English

  • GRS EN 699: Teaching College English I
    The goals, contents, and methods of instruction in English. General teaching-learning issues. Required of all teaching fellows.
  • GRS EN 705: Seminar: The Writing of Plays 1
    Graduate Prerequisites: consent of instructor, to whom one act or a full-length play must be submitted in the period just before classes begin.
    A workshop in the writing of plays. Manuscripts are read using professional actors from the Boston community, and plays are discussed in class. Individual conferences. Limited enrollment.
  • GRS EN 706: Seminar: The Writing of Plays 2
    Graduate Prerequisites: consent of instructor, to whom one act or a full-length play must be submitted during the period just before classes begin.
    A workshop in the writing of plays. Manuscripts are read using professional actors from the Boston community, and plays are discussed in class. Individual conferences. Limited enrollment.
  • GRS EN 722: Medieval Performance
    Introduction to performance culture in the four centuries before Shakespeare. Reads liturgical and sacramental ritual, guild and court drama, civic and royal pageant, heresy trials, lyric poetry and song, through terms developed by contemporary language and performance theory.
  • GRS EN 724: Old Age in Early Modern Literature
    An introduction to the discipline and practice of "literary gerontology" or age studies through a survey of Elizabethan and Jacobean representations of late life. Attention to relevant classical and continental resources as well as modern critical contexts.
  • GRS EN 725: English Secular Lyric of the Seventeenth Century
    Faced with authorial challenges posed by ascendant female writers, how did male poets in seventeenth- century England defensively conceive, construct, and maintain a "masculine line" in secular lyrics? Hetero- and homosocial relations in Donne, Jonson, Drayton, Carew, Herrick, Marvell, Rochester, others.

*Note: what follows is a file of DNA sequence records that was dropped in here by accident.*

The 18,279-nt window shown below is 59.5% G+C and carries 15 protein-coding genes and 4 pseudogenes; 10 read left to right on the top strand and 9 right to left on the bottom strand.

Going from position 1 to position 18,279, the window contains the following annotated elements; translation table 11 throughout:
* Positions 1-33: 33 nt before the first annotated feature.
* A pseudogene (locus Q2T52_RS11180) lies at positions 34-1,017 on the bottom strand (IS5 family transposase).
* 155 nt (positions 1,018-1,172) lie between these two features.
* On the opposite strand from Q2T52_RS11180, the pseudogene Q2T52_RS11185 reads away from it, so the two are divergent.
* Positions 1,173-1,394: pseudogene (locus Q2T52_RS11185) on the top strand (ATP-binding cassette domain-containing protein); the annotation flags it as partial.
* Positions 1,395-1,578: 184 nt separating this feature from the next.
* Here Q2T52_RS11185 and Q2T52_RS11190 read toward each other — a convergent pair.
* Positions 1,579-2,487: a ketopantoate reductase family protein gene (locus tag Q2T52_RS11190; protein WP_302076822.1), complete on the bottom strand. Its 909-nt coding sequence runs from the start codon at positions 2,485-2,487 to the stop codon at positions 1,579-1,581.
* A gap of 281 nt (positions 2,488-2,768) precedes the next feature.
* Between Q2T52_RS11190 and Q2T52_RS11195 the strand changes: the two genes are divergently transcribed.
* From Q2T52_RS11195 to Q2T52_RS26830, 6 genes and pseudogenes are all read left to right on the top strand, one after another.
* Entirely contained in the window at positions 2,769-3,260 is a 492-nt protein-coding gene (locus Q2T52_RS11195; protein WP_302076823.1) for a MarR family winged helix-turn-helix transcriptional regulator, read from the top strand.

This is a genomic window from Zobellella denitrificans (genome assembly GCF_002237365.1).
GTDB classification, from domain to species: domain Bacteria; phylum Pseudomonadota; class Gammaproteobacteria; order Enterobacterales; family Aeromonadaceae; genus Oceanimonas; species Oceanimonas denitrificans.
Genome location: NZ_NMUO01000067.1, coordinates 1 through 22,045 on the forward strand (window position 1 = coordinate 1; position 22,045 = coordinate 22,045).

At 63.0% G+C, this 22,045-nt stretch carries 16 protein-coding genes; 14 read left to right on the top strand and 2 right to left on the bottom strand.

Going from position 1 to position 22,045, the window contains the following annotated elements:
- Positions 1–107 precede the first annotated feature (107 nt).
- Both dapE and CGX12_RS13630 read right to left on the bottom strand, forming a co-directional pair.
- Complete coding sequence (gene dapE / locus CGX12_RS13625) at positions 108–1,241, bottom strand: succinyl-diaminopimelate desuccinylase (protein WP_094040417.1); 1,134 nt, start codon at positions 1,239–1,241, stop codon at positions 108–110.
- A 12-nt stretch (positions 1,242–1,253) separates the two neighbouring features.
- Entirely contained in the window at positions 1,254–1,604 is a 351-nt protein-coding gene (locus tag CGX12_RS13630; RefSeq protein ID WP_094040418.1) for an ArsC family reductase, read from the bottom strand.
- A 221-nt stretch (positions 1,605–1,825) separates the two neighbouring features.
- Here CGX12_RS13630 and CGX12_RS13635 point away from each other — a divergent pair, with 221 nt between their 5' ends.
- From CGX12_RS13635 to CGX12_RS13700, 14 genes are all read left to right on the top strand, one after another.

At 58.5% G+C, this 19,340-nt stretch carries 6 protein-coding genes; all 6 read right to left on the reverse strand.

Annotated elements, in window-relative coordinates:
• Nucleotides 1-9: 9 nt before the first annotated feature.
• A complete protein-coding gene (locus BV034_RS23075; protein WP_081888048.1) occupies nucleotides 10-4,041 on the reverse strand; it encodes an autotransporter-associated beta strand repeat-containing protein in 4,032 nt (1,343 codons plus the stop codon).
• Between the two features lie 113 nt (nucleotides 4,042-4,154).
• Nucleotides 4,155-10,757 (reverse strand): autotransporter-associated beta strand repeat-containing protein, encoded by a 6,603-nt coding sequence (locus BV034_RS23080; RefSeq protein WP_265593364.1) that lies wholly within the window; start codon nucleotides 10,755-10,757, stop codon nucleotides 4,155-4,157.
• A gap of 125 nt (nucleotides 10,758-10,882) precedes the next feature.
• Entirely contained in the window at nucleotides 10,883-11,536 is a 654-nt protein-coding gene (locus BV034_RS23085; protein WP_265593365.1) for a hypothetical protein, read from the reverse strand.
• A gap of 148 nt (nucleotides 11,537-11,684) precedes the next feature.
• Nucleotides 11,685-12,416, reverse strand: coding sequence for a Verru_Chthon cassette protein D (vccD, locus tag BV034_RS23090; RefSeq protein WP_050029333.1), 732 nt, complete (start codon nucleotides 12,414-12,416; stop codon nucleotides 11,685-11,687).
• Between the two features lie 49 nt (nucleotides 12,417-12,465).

• GRS EN 727: Restoration and Eighteenth-Century Poetry
    Major concentration on Dryden, Pope, Swift, Johnson. Students may choose other poets from a list including Davenant, Marvell, Cowley, Philips, Behn, Wilmot, Killigrew, Prior, Finch, Montagu, Addison, Gray, Collins, Smart, Seward.
  • GRS EN 728: Hist/Thry Novel
    This course description is currently under construction.
  • GRS EN 729: The Shelley-Byron Circle
    The "Satanic School": The works of Percy and Mary Shelley and Lord Byron, focusing on their association in Switzerland and Italy, 1816-22. Works include Percy's Prometheus Unbound and The Cenci, Mary's Frankenstein, and Byron's Childe Harold's Pilgrimage and Don Juan.
  • GRS EN 730: Modern Long Poem
    The long poem as sequence, notebook, atypical research, non-novel, nearly genreless book: excerpts and sometimes whole works by Crane, Williams, Stein, Pound, Loy, Auden, Prince, Zukofsky, Olson, Hill, Howe, and others, American and British.
  • GRS EN 732: The Literature of Atlantic Modernity, 1700-1900
    A theoretical and historical examination of transatlantic literature, with a focus on capitalism, aesthetics, and print culture. Readings in Marx, Weber, Raymond Williams, Benedict Anderson, Paul Gilroy, Defoe, Franklin, Wheatley, Equiano, Wordsworth, Austen, Irving, Bronte, Melville, and James.